150 years of Fish and Chips

2010 marked the 150th anniversary of one of Britain’s most popular foods – fish and chips.

The first shops to sell Fish and Chips opened in 1860, one in London, the other in Lancashire. Each of the ingredients had existed separately for some time prior but got together in 1860 to make the perfect partnership.

From those humble beginning, the popularity of fish and chips has escalated so that today there are more than 10,000 fish and chip shops in Britain, and tens of thousands of others can be found around the world, wherever the British Empire left its mark.

According to the British National Federation of Fish Friers more than 14% of Britons eat fish and chips at least twice a week, and last year over 300 millions servings were sold in the UK.

There is some debate over who exactly opened the first chippie, as the Brits call purveyors of fries fish flesh and potatoes.  Historians accept that the first fish and chip shop was opened by Joseph Malin in 1860 in London’s Cleveland Street. However, Lancashire also lays claim to having invented the famous meal. Certainly the first fish and chips recorded in the North were sold in 1863 by John Lees from a wooden hut in the market at Mossley, near Oldham.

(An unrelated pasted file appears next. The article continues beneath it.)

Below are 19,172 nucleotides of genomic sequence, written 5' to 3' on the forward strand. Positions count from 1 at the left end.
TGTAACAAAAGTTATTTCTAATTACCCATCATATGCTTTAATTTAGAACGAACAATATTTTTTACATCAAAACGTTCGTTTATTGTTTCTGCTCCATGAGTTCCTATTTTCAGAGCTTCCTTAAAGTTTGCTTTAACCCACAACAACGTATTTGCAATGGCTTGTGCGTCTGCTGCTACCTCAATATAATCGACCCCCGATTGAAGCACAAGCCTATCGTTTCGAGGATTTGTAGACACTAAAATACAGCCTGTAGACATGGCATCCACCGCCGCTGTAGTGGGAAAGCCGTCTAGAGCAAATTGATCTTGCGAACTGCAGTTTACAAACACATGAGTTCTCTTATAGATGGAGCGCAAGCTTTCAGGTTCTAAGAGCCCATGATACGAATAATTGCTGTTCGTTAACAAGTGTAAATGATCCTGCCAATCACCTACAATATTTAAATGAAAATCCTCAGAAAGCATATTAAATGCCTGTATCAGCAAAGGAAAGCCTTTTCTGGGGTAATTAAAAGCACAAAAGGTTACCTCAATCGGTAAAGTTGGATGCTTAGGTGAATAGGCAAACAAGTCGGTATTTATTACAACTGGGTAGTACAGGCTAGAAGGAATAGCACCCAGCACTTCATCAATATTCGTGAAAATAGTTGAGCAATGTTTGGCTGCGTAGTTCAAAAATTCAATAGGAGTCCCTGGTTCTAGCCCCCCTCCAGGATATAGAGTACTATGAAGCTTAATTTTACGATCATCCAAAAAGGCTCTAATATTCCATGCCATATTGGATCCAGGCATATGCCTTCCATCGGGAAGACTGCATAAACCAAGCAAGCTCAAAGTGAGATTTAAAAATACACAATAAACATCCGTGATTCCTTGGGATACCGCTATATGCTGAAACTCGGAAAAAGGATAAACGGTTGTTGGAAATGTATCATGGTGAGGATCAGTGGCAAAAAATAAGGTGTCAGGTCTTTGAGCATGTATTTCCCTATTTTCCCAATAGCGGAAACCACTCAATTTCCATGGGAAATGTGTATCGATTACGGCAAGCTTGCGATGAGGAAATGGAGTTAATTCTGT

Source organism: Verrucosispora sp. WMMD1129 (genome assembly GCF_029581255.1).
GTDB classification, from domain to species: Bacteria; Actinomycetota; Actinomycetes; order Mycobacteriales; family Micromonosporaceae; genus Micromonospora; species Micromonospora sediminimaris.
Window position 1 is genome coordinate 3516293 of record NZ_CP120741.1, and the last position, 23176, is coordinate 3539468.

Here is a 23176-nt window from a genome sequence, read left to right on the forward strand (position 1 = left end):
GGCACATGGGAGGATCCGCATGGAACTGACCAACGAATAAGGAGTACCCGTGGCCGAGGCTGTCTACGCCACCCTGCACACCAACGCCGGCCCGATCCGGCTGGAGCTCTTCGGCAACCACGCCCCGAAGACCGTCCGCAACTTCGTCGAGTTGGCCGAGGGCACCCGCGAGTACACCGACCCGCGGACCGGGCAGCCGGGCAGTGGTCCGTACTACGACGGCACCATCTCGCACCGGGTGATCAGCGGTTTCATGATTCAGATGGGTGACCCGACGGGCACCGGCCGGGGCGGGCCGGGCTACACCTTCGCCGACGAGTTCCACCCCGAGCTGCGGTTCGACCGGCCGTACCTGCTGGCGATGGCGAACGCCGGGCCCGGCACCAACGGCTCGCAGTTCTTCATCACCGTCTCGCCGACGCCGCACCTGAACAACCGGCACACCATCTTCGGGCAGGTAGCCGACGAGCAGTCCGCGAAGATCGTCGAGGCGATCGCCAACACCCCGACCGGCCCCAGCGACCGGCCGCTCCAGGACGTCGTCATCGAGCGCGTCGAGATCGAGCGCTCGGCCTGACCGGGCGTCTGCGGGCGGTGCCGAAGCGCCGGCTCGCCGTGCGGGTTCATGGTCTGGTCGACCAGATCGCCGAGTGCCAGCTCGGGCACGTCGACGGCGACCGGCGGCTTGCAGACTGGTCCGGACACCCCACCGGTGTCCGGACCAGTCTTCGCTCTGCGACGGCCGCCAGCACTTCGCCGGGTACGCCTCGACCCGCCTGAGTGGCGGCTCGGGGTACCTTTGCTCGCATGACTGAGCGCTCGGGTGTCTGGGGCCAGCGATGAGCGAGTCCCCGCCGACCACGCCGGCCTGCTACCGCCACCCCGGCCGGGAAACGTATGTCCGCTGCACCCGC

Well before the mid-19th century chips had become a staple food of the industrial North of England, while fried fish had been introduced to London’s East End much earlier in the century. In 1839 Charles Dickens referred to the “fried fish warehouse” in Oliver Twist.

By World War I, the industry had positioned fish and chips as a patriotic dish, and in the 1930s Harry Ramsden became the first to sell it to richer clients in his Yorkshire restaurant, which grew into a national chain.

In a 2008 poll, fish and chips was voted above the queen as the thing Britons best love about Britain, while lawmakers celebrated its birthday this year with a motion proclaiming it as “at the heart of British culture”. Meanwhile, Rock and Sole Plaice, which claims to be the oldest chippie in London, is on the capital’s tourist trail and serves up to 2,000 portions a day, largely to foreigners.

Fish and chips may even have environmental benefits, as it has been discovered that you can convert used cooking oil from chippies into fuel to power cars, so that in the future, chippies may supply fuel to power both people and their cars.

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